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Creator / Joseph Brodsky

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Joseph Brodsky (Russian: Ио́сиф Алекса́ндрович Бро́дский (24 May 1940 – 28 January 1996) was an outstanding Russian poet who became famous for his many philosophical verses.

Brodsky was born in Saint-Petersburg, started to write poems as a teenager and as a youth he joined a group of several slightly older poets who grouped around the common mentor, an acclaimed poet Anna Akhmatova. Brodsky in his youth tried many trades, among other things he worked at a plant. Still his lyrical creations did not find much favour with the communist regime so he was formally accused of a failure to be employed (parasitism, under communists it was an article in the penal code) and sent in exile to a remote Nothern village.


On return to Saint-Petersburg his acclaim kept growing, so did the wariness (and weariness) of the Communist regime with his oeuvre, which was actually by no means antisovetic he just existed outside the official ideological paradigm. Finally he was told to choose between The Gulag and emigration, he opted for the latter and departed for USA.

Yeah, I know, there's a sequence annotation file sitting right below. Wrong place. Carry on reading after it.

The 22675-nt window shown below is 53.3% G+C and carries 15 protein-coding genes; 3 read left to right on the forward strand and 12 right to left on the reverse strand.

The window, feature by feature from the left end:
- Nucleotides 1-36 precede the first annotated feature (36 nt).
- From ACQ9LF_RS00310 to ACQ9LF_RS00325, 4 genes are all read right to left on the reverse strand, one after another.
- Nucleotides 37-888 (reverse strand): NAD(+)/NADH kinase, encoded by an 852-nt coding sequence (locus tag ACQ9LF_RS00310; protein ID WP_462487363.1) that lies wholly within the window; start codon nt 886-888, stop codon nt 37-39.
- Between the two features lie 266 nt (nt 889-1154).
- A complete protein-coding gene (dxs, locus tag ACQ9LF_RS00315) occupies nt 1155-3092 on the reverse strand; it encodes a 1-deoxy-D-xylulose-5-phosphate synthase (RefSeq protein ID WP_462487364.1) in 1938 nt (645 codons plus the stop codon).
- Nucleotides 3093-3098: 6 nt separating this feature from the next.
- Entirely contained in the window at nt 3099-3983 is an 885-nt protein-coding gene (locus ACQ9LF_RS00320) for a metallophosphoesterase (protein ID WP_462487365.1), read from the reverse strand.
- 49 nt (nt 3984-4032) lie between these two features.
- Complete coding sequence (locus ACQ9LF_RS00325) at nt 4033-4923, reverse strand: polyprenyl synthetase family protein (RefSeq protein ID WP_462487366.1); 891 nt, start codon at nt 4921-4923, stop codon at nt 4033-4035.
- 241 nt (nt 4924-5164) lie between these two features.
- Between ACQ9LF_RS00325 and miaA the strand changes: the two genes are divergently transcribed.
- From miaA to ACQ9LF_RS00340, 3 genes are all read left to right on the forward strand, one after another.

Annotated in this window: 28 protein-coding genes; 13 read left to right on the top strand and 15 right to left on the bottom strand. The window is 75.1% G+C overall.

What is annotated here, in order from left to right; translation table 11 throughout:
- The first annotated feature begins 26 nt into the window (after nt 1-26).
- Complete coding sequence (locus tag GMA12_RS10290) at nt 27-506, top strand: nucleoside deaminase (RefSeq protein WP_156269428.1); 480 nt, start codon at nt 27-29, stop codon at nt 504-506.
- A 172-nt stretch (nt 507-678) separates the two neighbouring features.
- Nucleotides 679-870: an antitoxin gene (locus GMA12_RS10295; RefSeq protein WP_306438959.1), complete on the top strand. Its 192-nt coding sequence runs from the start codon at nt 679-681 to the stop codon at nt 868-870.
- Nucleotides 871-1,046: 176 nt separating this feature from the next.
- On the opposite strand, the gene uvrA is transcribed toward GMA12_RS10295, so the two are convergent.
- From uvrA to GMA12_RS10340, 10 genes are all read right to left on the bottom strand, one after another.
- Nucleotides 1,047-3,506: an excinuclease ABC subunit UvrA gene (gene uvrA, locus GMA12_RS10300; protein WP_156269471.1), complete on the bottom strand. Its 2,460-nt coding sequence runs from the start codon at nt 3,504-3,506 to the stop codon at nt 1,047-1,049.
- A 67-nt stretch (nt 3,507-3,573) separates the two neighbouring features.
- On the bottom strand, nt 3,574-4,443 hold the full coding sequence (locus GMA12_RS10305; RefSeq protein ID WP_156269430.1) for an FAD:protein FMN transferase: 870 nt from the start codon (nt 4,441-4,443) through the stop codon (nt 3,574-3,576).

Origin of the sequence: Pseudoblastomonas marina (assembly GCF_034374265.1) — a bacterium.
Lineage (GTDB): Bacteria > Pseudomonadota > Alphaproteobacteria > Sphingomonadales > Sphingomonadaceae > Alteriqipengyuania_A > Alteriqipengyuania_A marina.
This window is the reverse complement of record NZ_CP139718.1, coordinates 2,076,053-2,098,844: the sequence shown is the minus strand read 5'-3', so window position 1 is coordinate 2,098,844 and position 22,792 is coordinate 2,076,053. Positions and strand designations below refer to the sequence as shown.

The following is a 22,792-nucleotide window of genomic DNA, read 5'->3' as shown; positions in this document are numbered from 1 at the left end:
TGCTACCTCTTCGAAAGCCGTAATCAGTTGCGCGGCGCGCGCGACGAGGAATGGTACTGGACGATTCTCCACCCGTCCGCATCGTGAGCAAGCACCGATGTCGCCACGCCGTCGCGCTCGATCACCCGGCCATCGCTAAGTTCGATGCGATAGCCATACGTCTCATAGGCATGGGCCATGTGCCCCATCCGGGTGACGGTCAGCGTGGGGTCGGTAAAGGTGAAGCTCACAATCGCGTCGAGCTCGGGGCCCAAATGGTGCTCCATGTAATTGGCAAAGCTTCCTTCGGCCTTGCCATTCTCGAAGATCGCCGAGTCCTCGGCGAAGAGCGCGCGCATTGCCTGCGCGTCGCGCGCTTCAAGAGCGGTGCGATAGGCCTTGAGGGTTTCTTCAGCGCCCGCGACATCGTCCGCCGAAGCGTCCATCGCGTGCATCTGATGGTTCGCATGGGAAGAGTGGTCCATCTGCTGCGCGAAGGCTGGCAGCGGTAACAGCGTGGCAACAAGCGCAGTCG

As an emigre Brodsky taught literature to American students in various universities and became a public person. He was reputed to deviate in his views from the Westen liberal dogma, much like Aleksandr Solzhenitsyn (though he was less of a Conservative). Brodsky was awarded Nobel Prize in Literature in 1987. He did not return to Russia after the collapse of the socialism.


Tropes in the poems by Brodsky

  • End of an Age: Subverted in The End of a Beautiful Epoch. Despite its name, the poem described only how the contemporary life in the Soviet Russia sucked. Verses do not contain any mention of any better time in the past.
  • From New York to Nowhere: In Letters To The Roman Friend this sort of transfer is appraised.
    An empire, if you happened to be born to,
    better live in distant province, by the ocean.
  • Hikkikomori: The poem ''Don't leave the room predictably recommends the reader to become the one.
    Don't leave the room, don't make the mistake
  • Crapsack World: The life under Soviet communist regime as described in many verses by Brodsky.
  • Self-Deprecation: in The End of a Beautiful Epoch
    I, morose,
    deaf, and balding ambassador of a more or less
    insignificant nation.